Commonwealth Clash
VT & UVA tied, 2–2
Commonwealth Clash Virginia VT rivalry.jpg
Virginia (2) Virginia Tech (2)

In August 2014, the two schools announced a renewed rivalry competition and new scoring system between the two schools, named the Commonwealth Clash. This new competition is sponsored by Virginia 529 College Savings Plan.[7] VT and UVA are now tied in the new series 2–2.

Each meeting in a sport is worth a single point in the Clash. In basketball and volleyball, where the two schools meet twice per season, each individual game is worth one-half point. In baseball and softball, the point is awarded to the winner of the series, with a split of a two- or four-game series earning one-half point each. A tied game in soccer also awards one-half point each. In sports where teams participate in meets or tournaments instead of head-to-head – cross country, indoor and outdoor track and field, and men's and women's golf – the school that finishes higher in the ACC championship earns the point. Swimming and diving also falls under this category, even though the two schools schedule annual meets against each other; this meeting does not count toward the Clash.[8]

If there is a tie in points on the field, the first tiebreaker is the greater number of ACC championships in common sports, followed by the greater number of honor roll athletes in common sports. This happened for the first time in 2016–17; Virginia Tech won the Clash by capturing four ACC championships to Virginia's one.[8]

Yearly records[edit]

Yearly Result
Overall Clash series
UVA 15–7
UVA led 1–0
UVA 14–7
UVA led 2–0
VT wins first tiebreaker 4–1
UVA led 2–1
VT 12.5–8.5
VT & UVA tied 2–2
VT 8.5–7.5
Sport 2014–15[9] 2015–16 2016–17 2017-18 2018-19
Men's Soccer UVA 1 point UVA 1 point UVA / VT 0.5 UVA 1 point UVA / VT 0.5
Women's Soccer UVA 1 point Did Not Play UVA 1 point Did Not Play VT 1 point
Men's Cross Country UVA 1 point UVA 1 point UVA 1 point VT 1 point UVA 1 point
Women's Cross Country UVA 1 point UVA 1 point VT 1 point VT 1 point VT 1 point
Volleyball UVA / VT 0.5 UVA / VT 0.5 VT 1 point VT 1 point UVA / VT 0.5
Football VT 1 point VT 1 point VT 1 point VT 1 point VT 1 point
Men's Basketball UVA 1 point UVA / VT 0.5 UVA / VT 0.5 UVA / VT 0.5 UVA 1 point
Women's Basketball UVA 1 point VT 1 point UVA 1 point UVA 1 point UVA / VT 0.5
Wrestling VT 1 point VT 1 point VT 1 point VT 1 point VT 1 point
Men's Swimming/Diving VT 1 point VT 1 point VT 1 point UVA 1 point UVA 1 point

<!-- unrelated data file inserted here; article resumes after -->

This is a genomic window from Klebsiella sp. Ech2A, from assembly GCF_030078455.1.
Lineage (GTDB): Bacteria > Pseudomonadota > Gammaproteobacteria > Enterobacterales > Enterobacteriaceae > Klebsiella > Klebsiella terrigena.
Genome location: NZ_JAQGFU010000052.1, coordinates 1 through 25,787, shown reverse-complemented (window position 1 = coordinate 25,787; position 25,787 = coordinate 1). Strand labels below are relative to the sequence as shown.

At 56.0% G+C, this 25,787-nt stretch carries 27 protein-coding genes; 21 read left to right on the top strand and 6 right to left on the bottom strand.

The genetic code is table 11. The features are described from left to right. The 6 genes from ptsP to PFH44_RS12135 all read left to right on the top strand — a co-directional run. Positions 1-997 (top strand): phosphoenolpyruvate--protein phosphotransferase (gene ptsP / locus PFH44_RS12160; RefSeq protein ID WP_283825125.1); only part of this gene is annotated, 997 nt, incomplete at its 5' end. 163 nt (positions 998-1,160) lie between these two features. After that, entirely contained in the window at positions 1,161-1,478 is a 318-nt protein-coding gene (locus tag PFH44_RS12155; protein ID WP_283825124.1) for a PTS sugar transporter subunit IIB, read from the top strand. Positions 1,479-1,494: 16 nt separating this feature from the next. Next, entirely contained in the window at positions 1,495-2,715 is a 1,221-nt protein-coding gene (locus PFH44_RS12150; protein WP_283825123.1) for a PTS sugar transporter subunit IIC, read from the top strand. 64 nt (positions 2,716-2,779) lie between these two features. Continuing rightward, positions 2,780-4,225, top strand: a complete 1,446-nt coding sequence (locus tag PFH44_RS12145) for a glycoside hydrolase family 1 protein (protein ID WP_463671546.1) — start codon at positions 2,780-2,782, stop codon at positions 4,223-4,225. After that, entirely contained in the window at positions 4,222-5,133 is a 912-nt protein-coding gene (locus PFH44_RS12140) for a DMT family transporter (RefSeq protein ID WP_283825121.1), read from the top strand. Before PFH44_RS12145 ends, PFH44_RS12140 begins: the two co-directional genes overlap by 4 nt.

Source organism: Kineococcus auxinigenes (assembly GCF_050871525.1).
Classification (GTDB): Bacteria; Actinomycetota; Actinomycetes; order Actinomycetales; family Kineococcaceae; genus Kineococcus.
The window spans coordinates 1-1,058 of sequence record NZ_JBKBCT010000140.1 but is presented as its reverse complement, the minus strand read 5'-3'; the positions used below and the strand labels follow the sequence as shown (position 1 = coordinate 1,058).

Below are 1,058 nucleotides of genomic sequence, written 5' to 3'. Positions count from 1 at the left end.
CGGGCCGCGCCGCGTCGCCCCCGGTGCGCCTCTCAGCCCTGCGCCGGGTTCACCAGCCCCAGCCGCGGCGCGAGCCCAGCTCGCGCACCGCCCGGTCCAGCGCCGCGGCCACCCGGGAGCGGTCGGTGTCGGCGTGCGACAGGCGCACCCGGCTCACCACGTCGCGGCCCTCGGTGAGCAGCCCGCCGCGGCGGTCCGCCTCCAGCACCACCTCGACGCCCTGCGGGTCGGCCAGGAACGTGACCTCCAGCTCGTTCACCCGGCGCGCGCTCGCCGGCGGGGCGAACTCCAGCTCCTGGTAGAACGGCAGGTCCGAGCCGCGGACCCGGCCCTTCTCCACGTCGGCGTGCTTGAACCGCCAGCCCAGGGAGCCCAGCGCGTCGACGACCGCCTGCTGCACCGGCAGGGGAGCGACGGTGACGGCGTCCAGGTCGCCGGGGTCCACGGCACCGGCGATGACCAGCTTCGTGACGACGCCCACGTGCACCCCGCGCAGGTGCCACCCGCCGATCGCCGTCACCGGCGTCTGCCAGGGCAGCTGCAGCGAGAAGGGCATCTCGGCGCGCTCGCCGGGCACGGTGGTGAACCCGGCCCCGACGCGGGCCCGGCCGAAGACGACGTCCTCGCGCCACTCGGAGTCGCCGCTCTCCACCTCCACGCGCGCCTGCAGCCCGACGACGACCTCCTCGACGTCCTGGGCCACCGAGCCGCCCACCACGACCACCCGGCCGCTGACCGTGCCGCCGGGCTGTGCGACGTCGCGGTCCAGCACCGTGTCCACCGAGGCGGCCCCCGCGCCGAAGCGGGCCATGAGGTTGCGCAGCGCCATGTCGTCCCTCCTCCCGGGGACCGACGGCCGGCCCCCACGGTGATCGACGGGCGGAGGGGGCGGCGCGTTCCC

Women's Swimming/Diving UVA 1 point UVA 1 point UVA 1 point UVA 1 point UVA 1 point
Men's Indoor Track and Field VT 1 point UVA 1 point VT 1 point VT 1 point VT 1 point
Women's Indoor Track and Field VT 1 point UVA 1 point VT 1 point VT 1 point VT 1 point
Men's Tennis UVA 1 point UVA 1 point UVA 1 point VT 1 point UVA 1 point
Women's Tennis UVA 1 point UVA 1 point UVA 1 point UVA 1 point UVA 1 point
Men's Golf UVA 1 point UVA 1 point UVA 1 point UVA 1 point
Women's Golf Did Not Play UVA 1 point UVA 1 point UVA 1 point
Women's Lacrosse UVA 1 point UVA 1 point UVA 1 point VT 1 point
Baseball VT 1 point UVA 1 point UVA 1 point UVA 1 point
Softball UVA / VT 0.5 VT 1 point VT 1 point VT 1 point VT 1 point
Men's Outdoor Track and Field UVA 1 point VT 1 point VT 1 point VT 1 point
Women's Outdoor Track and Field UVA 1 point UVA 1 point VT 1 point VT 1 point
Fan vote UVA 1 point No Vote Held No Vote Held No Vote Held No Vote Held

Intensity and Pranks[edit]

Some from outside the state find the rivalry to be an especially bitter one. Former Ohio State quarterback and football analyst Kirk Herbstreit said in 2004 that he "never realized how much those people hate each other." He went on to say "when I was down in Blacksburg, I said some nice things about Al Groh and it was like I had turned my back on them."[10]

In 2011, students from Virginia Tech put a tee shirt from their school on a statue of Thomas Jefferson located on The Lawn, after Virginia Tech's football team won the yearly matchup.[11]


Virginia Tech joins ACC[edit]

In 2003, the Atlantic Coast Conference initially planned to add Boston College, Miami, and Syracuse to the conference lineup. Talks with Syracuse stalled as Jim Boeheim vocalized his opposition to the move, and Duke, UNC, and Virginia consistently voted against adding the Orange. When it became obvious that Syracuse lacked the necessary seven votes, Virginia Tech emerged as a compromise candidate put forward to win over the decisive seventh vote from the University of Virginia that ACC officials needed to gain approval for their expansion plans.